It’s Never the Same Twice

© A Mixed Bag 2012

Artie and Paul played chess in the cafeteria of “the old folks home” every Sunday afternoon.

“I got the pieces set up this time. Prepare to lose, you old bastard.” Paul chuckled as he ominously fingered one of the clear glass pawns.

“You prepare to lose you son of a bitch. You don’t even know how the game is played.” Artie insisted in always having the white pieces. They made him feel more virtuous somehow.

“I’ll get you now.” Paul moved his hand to one of his knights and jumped three squares forward.

Artie countered by having his right hand castle switch places with the pawn directly ahead and then moved it diagonally across the board.

Before the game was over, they’d attracted the usual crowd. Artie and Paul had never learned to play chess, but they were so much fun to watch. The “rules” they used to play by were never the same twice.

Written for Sunday Photo Fiction – June 11th 2017. The idea is to use the photo prompt above to write a piece of flash fiction no more than 200 words long. My word count is 155.

I saw the chess pieces set up and ready for play and had two thoughts. The first was the short Simon and Garfunkle song Old Friends (YouTube video). I got a very clear image of two old men, friends for decades, playing a game together complete with friendly jibes and the warmth of deep familiarity.

I also recalled a piece of trivia about the 2000 film X-Men. Professor Xavier (Patrick Stewart) and Eric Lensherr/Magneto (Ian McKellen) were supposed to have a scene together where they played chess, but initially neither of them knew how. A chess master had to be hired to teach them.

As I was writing, I also thought of the “Calvin and Hobbes” game Calvinball, a game where the rules are made up moment by moment. In real life, it would be incredibly difficult to accomplish, but in fiction, it’s a lot of fun.

To read other stories based on the prompt, visit InLinkz.com.

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20 thoughts on “It’s Never the Same Twice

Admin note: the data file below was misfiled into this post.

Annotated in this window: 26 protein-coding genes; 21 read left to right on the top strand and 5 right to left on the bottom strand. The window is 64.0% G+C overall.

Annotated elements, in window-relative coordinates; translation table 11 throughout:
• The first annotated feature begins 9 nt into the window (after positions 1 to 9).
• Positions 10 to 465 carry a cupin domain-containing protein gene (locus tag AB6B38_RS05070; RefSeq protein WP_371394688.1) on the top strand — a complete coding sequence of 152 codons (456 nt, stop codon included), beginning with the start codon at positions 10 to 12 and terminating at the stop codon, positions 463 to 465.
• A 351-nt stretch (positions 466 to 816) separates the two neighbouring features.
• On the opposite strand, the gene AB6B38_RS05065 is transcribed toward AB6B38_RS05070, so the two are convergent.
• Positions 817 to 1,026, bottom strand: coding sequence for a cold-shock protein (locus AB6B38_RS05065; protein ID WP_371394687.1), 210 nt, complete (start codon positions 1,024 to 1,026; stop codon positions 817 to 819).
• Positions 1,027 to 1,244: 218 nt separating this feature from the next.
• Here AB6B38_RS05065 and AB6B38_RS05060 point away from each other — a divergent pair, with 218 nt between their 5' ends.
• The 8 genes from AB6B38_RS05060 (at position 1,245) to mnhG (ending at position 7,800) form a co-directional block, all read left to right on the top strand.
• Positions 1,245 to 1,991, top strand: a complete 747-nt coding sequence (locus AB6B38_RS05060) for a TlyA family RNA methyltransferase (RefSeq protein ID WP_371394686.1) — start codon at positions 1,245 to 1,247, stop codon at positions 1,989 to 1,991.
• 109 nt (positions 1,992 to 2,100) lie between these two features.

• Thanks, Michael. In addition to what I wrote by way of explanation, a few weeks ago, my grandson wanted me to play a “Harry Potter” version of checkers with him. The rules were different and pretty baffling.

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  1. There’s a “Harry Potter” version of checkers? I remember “wizard’s chess” from the films, but not checkers. But it became apparent pretty quickly here that the moves being executed were not those of the classic game.

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    • Ah, ha! — With a little research I discovered a “Golden Snitch” Quiddich board game that uses an ovoid chequered board and checker-like board pieces, combined with sets of drawn cards to simulate a Quiddich match. It is described at: [https://www.pastgo.net/single-post/2017/01/05/Game-Review-Golden-Snitch]. I presume this is the game to which you referred. The game reviewer offers a few complaints and suggested improvements regarding the rules of play, but at least there exists a consistent set of rules.

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      • Actually I’ve never heard of that game before. I just made up the story based on the references I cited. I’ll have a look at your link. Thanks.

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      • Oh. Just saw your other comment on this blog post about the “Harry Potter” checkers. Actually, it was just a checker set themed for Harry Potter, the way you can buy Monopoly themed for different movies such as Star Wars. I’m not sure if my grandson’s alternate rules were the official rules of the checkers game or stuff he just made up on the fly. He likes to create the rules for the games we play, usually to favor him, but then he’s only eight.

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      • Hmmm… Eight years old, you say? I recall a tidbit from a child-developmental psychology text that described just such a stage of normal development, in which the invention of rules is a tool to explore the understanding of rules. That was just about the age in which this behavior is commonly observed. Of course, we might wonder if a similar observation in a geriatric context suggests a degree of regression, a “second childhood”, as it has been called. On the other hand, it could just be an expression of independence (and a search for novelty) by geriatric adults who have felt overly constrained by institutional rules imposed upon them.

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  2. That’s an interesting thing. Always changing the rules. I wonder how each piece moves then? You’d never know each game. I don’t think they know the real rules do they? Great write.

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